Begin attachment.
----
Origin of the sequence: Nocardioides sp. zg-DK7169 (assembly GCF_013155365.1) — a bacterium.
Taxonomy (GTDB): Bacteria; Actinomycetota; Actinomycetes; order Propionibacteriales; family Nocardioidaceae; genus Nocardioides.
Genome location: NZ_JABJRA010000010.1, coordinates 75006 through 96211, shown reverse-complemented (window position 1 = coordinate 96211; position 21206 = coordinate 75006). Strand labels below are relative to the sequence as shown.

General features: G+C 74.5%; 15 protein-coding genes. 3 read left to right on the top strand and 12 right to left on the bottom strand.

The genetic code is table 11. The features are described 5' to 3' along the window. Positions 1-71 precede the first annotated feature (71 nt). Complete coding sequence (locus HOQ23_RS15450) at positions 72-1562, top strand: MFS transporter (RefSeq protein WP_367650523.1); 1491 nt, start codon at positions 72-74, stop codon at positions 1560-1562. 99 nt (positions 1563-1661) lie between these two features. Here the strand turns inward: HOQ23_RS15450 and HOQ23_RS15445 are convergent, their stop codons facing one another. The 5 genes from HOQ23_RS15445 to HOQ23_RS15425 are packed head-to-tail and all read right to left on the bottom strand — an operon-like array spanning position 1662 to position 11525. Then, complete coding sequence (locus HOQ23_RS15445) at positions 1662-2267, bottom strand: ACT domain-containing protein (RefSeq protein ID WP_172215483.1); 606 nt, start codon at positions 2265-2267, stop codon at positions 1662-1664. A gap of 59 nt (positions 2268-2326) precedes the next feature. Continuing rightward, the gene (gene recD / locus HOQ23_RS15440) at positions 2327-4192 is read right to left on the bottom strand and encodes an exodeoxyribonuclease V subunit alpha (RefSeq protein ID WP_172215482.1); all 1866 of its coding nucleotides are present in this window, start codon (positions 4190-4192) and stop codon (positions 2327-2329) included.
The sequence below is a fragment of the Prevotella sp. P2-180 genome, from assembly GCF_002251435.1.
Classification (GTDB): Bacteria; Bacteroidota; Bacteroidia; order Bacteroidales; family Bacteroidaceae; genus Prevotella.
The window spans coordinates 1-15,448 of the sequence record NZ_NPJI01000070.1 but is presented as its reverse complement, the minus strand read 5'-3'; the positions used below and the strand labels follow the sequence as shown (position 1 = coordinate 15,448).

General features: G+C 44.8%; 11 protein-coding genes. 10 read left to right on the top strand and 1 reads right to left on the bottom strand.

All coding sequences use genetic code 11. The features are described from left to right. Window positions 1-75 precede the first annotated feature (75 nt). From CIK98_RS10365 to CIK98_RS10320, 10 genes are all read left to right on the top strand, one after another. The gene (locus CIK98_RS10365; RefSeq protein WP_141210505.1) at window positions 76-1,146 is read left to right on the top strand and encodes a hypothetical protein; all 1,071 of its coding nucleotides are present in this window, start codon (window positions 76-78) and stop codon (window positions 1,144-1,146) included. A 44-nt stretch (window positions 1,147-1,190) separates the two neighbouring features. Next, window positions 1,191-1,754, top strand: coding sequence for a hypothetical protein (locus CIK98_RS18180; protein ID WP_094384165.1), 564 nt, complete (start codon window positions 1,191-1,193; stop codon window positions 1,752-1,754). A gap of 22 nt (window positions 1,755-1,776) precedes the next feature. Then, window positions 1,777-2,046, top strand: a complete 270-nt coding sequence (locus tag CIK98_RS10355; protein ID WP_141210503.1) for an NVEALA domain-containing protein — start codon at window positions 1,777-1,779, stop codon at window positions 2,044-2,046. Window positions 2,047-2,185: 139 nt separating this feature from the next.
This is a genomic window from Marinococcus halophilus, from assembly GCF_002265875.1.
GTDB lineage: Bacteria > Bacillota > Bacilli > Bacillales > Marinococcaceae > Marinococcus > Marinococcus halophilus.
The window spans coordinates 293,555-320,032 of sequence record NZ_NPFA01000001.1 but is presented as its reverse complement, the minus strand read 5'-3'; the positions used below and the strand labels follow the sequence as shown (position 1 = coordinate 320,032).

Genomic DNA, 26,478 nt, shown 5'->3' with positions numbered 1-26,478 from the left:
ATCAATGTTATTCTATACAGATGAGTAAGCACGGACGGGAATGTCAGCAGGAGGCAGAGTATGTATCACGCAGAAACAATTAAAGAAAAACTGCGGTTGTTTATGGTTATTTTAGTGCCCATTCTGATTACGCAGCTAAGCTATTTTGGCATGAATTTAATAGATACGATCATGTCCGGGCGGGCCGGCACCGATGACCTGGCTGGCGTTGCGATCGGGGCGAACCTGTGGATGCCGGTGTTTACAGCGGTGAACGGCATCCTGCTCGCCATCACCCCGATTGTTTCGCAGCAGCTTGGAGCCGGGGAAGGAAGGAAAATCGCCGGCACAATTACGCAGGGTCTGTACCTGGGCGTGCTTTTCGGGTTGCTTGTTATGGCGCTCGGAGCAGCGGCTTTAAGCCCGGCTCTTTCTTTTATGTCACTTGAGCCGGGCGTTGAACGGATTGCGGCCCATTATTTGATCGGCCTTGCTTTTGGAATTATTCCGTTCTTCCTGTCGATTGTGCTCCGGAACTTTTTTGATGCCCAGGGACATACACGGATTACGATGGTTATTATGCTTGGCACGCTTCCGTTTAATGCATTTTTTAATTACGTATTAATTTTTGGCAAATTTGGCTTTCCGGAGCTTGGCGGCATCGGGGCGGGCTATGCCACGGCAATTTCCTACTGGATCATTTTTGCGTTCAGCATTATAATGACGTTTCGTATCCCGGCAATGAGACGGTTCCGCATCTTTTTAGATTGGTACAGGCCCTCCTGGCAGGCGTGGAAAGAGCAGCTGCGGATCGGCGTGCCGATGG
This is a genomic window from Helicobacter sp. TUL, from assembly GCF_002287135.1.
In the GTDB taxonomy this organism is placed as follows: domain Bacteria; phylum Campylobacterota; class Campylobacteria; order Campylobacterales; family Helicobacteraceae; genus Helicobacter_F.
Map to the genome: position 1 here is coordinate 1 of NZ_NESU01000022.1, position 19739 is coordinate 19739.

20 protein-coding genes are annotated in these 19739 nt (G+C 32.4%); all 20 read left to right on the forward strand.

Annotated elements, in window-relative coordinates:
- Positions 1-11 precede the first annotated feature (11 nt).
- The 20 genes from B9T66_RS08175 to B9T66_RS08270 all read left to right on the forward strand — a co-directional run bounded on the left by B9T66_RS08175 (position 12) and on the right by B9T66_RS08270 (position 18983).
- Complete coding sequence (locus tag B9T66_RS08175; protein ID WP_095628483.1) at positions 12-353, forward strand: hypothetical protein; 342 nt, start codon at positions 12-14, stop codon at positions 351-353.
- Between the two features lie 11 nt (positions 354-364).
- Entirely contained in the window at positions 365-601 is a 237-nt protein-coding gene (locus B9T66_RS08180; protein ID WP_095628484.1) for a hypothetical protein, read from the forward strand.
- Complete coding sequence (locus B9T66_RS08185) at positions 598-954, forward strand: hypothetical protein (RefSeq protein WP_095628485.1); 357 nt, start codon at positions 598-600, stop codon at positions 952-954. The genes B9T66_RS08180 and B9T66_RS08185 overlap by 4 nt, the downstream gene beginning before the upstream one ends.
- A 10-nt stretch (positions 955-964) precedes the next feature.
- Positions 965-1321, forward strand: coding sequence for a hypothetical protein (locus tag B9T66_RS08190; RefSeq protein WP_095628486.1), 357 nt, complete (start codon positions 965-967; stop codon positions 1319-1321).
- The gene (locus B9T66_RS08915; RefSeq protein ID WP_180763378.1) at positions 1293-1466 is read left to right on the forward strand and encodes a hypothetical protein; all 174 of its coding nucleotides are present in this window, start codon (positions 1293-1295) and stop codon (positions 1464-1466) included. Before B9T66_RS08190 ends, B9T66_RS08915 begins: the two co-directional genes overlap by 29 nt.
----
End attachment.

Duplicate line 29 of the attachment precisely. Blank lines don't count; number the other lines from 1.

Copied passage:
- The gene (locus B9T66_RS08915; RefSeq protein ID WP_180763378.1) at positions 1293-1466 is read left to right on the forward strand and encodes a hypothetical protein; all 174 of its coding nucleotides are present in this window, start codon (positions 1293-1295) and stop codon (positions 1464-1466) included. Before B9T66_RS08190 ends, B9T66_RS08915 begins: the two co-directional genes overlap by 29 nt.